“Ethyl chloride,” explained Tom, noting with amusement the look of distaste on the old man’s face. “We’ll just put him to sleep for a minute while I amputate a leg.”
The struggles of the rabbit quickly ceased when the spray soaked the handkerchief and the anaesthetic took effect. With a shining scalpel and a surgical saw, Tom speedily removed one of the forelegs of the animal and then he placed the limp body in the center of the table, removing the handkerchief from its head as he did so. At the end of the table there was a panel with its glittering array of switches and electrical instruments, and Old Crompton observed very closely the manipulations of the controls as Tom started the mechanism. With the ensuing hum of a motor-generator from a corner of the room, the four bulbs adjacent to the table sprang into life, each glowing with a different color and each emitting a different vibratory note as it responded to the energy within.
“Keep an eye on Mr. Rabbit now,” admonished Tom.
From the body of the small animal there emanated an intangible though hazily visible aura as the combined effects of the rays grew in intensity. Old Crompton bent over the table and peered amazedly at the stump of the foreleg, from which blood no longer dripped. The stump was healing over! Yes--it seemed to elongate as one watched. A new limb was growing on to replace the old! Then the animal struggled once more, this time to regain consciousness. In a moment it was fully awake and, with a frightened hop, was off the table and hobbling about in search of a hiding place.
Tom Forsythe laughed. “Never knew what happened,” he exulted, “and excepting for the temporary limp is not inconvenienced at all. Even that will be gone in a couple of hours, for the new limb will be completely grown by that time.”
“But--but, Tom,” stammered the old man, “this is wonderful. How do you accomplish it?”
“Ha! Don’t think I’ll reveal my secret. But this much I will tell you: the life force generated by my apparatus stimulates a certain gland that’s normally inactive in warm blooded animals. This gland, when active, possesses the function of growing new members to the body to replace lost ones in much the same manner as this is done in case of the lobster and certain other crustaceans. Of course, the process is extremely rapid when the gland is stimulated by the vital rays from my tubes. But this is only one of the many wonders of the process. Here is something far more remarkable.”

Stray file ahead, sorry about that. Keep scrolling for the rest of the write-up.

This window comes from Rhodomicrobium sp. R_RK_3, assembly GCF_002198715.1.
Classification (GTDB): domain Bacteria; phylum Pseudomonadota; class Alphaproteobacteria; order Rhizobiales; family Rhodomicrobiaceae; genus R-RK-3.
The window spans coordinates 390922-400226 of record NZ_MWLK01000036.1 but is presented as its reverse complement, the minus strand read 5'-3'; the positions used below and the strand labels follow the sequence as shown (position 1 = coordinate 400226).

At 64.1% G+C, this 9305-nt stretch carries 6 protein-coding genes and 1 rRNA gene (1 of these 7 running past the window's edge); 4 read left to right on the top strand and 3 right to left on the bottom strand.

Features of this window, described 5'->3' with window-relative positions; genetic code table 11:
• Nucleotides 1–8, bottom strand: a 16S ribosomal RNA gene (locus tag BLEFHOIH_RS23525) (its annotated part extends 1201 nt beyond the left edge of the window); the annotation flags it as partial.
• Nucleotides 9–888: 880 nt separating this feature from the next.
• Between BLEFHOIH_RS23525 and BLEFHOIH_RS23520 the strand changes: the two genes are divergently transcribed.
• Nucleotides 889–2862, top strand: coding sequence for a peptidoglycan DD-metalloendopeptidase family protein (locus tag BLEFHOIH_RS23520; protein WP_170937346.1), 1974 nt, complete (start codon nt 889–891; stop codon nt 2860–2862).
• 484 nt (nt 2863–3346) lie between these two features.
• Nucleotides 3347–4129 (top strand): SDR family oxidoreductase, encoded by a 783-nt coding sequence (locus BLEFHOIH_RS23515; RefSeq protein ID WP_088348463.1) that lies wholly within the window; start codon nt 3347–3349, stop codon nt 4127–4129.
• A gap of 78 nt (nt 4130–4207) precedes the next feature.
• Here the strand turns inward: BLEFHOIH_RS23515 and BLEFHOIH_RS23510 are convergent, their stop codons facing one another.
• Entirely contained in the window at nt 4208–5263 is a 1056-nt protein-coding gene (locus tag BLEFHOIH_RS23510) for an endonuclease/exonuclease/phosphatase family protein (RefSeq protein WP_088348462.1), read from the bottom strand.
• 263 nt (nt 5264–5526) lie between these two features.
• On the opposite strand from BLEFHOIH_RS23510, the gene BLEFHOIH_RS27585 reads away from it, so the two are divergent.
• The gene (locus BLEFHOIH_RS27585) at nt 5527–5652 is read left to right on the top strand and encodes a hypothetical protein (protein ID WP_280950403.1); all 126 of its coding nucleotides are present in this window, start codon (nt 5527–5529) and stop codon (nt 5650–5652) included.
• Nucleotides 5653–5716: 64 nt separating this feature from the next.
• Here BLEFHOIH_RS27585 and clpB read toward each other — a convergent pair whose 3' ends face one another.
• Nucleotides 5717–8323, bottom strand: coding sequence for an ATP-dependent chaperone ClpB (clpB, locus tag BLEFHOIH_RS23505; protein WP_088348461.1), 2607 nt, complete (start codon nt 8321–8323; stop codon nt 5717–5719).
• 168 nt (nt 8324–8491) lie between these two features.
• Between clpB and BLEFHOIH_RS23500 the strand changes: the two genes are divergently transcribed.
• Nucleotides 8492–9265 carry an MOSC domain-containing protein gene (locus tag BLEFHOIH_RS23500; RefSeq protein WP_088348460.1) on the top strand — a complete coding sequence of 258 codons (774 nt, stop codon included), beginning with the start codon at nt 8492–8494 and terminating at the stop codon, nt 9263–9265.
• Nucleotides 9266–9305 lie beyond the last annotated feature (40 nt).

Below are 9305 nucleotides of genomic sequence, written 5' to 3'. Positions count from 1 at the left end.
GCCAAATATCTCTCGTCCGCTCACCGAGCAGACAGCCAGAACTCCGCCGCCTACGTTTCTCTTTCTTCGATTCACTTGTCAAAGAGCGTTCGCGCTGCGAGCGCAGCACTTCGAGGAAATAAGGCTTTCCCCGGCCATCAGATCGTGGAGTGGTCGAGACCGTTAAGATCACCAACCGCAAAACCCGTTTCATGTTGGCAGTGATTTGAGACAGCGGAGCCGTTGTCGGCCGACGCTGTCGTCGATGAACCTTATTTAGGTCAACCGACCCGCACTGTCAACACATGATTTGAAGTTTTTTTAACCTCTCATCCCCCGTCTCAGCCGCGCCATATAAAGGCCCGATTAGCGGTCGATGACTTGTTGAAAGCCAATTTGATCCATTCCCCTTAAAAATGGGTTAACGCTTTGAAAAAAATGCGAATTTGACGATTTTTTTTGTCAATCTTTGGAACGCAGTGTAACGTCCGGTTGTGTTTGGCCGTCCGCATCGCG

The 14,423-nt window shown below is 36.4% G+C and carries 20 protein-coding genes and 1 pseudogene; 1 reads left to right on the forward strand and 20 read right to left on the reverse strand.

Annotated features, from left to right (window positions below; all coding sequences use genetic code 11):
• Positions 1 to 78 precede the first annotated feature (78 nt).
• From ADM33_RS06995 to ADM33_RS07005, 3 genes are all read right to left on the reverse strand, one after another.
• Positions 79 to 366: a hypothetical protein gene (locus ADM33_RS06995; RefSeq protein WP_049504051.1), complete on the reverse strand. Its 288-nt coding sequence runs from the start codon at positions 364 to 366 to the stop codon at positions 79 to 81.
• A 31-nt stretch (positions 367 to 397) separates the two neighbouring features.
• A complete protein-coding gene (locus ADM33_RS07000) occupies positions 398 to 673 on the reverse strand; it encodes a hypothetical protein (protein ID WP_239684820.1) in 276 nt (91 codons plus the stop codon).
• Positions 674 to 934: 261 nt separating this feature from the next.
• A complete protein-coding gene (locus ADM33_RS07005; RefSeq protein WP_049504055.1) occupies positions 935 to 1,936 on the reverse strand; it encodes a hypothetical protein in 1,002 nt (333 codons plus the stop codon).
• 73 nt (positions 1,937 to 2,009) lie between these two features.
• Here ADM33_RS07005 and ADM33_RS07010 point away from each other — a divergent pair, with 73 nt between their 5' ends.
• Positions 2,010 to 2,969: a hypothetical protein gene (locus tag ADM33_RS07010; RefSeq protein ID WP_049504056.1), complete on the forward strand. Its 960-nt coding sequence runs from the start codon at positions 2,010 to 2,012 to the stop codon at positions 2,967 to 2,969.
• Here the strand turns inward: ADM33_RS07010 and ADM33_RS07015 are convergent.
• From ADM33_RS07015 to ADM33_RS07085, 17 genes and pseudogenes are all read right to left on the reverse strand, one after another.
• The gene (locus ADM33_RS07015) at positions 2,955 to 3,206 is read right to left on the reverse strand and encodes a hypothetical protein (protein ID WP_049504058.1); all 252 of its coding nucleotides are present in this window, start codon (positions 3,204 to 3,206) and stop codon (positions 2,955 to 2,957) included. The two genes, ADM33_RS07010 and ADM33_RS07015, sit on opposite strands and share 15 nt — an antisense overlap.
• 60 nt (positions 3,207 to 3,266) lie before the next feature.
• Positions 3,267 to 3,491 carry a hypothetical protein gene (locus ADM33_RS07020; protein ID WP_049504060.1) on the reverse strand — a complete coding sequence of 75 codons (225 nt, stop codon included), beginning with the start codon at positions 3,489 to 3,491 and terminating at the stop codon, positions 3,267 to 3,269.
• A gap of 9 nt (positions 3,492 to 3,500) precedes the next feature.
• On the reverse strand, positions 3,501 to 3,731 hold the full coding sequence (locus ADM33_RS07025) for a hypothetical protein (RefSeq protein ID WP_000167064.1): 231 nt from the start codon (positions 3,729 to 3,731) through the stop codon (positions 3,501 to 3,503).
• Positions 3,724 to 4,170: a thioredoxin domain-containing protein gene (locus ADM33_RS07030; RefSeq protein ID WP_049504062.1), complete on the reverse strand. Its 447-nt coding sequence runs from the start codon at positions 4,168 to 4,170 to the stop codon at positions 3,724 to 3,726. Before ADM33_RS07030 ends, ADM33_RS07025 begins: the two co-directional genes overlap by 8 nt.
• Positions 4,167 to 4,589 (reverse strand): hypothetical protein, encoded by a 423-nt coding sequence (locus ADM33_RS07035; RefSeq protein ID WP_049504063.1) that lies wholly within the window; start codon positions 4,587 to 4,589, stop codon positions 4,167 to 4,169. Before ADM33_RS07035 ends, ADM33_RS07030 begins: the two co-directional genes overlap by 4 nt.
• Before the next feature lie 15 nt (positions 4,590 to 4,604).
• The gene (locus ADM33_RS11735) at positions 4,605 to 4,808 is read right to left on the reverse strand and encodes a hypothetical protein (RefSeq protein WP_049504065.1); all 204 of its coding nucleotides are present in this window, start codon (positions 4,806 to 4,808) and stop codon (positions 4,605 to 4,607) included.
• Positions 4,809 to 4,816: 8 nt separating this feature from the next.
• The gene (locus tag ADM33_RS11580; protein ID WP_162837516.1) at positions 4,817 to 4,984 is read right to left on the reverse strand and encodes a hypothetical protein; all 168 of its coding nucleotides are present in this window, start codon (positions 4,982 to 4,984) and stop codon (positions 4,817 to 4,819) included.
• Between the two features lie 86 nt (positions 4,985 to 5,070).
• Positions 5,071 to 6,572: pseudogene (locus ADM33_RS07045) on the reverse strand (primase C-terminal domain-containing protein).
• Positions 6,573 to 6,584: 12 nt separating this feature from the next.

He took from a large glass jar the body of a guinea pig, a body that was rigid in death.
“This guinea pig,” he explained, “was suffocated twenty-four hours ago and is stone dead.”
“Yes. But quite painlessly, I assure you. I merely removed the air from the jar with a vacuum pump and the little creature passed out of the picture very quickly. Now we’ll revive it.”
Old Crompton stretched forth a skinny hand to touch the dead animal, but withdrew it hastily when he felt the clammy rigidity of the body. There was no doubt as to the lifelessness of this specimen.
Tom placed the dead guinea pig on the spot where the rabbit had been subjected to the action of the rays. Again his visitor watched carefully as he manipulated the controls of the apparatus.
With the glow of the tubes and the ensuing haze of eery light that surrounded the little body, a marked change was apparent. The inanimate form relaxed suddenly and it seemed that the muscles pulsated with an accession of energy. Then one leg was stretched forth spasmodically. There was a convulsive heave as the lungs drew in a first long breath, and, with that, an astonished and very much alive rodent scrambled to its feet, blinking wondering eyes in the dazzling light.